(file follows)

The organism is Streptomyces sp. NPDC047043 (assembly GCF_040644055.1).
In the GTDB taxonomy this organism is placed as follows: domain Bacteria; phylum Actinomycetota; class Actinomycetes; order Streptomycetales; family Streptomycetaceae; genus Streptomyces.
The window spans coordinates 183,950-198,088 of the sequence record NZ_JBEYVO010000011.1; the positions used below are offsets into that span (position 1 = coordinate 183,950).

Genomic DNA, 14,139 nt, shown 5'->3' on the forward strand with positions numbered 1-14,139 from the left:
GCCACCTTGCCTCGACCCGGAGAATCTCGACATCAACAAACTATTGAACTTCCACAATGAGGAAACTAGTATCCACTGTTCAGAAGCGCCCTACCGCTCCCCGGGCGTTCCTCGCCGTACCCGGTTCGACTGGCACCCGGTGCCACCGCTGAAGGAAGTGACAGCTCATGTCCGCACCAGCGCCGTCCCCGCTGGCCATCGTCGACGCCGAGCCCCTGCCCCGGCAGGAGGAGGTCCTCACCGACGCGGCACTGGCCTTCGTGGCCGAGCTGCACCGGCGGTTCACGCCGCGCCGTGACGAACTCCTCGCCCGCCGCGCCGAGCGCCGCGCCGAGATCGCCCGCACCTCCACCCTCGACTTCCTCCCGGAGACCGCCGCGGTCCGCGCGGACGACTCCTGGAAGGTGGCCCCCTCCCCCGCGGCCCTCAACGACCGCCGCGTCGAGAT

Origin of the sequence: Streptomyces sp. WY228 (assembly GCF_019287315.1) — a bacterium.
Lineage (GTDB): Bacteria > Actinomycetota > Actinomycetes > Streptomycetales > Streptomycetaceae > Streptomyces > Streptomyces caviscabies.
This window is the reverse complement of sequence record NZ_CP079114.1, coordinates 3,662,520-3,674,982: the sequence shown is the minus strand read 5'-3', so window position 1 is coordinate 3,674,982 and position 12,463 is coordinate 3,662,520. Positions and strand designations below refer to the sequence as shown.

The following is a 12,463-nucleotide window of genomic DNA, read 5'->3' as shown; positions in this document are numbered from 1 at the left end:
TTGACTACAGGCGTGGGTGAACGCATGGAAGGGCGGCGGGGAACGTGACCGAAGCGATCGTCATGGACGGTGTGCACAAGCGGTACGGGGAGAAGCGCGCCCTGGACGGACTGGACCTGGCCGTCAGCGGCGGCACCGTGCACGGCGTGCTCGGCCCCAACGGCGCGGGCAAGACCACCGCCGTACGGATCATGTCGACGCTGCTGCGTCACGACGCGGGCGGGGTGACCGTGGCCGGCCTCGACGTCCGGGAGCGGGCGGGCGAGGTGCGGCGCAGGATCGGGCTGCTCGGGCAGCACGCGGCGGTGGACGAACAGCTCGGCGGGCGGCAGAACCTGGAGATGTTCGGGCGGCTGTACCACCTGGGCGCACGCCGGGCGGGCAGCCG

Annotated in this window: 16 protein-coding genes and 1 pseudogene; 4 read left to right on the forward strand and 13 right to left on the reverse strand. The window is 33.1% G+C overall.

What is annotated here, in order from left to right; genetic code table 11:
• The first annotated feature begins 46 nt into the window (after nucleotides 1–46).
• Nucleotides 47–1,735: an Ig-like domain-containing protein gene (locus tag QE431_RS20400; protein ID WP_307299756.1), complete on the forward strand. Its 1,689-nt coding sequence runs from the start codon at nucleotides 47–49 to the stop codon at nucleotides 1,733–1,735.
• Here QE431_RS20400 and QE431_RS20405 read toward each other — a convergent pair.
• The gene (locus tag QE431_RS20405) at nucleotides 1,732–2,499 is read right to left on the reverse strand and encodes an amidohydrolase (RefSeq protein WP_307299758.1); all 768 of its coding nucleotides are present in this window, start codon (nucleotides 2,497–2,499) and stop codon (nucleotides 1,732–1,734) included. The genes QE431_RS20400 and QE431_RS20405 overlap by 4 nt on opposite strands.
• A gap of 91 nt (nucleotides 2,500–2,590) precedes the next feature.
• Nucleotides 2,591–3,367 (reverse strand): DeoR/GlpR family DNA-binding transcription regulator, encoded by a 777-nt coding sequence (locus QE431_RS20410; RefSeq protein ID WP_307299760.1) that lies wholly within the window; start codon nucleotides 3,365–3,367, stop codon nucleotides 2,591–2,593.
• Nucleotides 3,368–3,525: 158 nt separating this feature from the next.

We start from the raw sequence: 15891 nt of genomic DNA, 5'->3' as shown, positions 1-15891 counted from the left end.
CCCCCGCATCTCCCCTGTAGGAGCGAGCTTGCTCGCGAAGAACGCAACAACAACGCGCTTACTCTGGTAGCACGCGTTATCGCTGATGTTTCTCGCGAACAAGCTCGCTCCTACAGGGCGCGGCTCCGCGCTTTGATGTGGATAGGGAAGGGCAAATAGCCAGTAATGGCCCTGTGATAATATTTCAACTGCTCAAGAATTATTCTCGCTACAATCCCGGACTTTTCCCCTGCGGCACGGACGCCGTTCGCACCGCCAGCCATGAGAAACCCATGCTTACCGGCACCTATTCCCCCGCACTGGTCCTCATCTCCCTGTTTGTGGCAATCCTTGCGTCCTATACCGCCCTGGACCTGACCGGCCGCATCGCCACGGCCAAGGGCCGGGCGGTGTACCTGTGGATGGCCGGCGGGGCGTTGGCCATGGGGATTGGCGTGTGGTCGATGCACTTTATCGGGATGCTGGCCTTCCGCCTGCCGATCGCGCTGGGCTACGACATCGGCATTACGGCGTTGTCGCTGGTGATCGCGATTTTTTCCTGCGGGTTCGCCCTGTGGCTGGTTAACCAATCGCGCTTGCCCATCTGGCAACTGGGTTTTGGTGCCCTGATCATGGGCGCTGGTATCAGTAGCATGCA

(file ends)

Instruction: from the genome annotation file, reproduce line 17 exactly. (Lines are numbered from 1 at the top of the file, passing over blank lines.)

• A gap of 91 nt (nucleotides 2,500–2,590) precedes the next feature.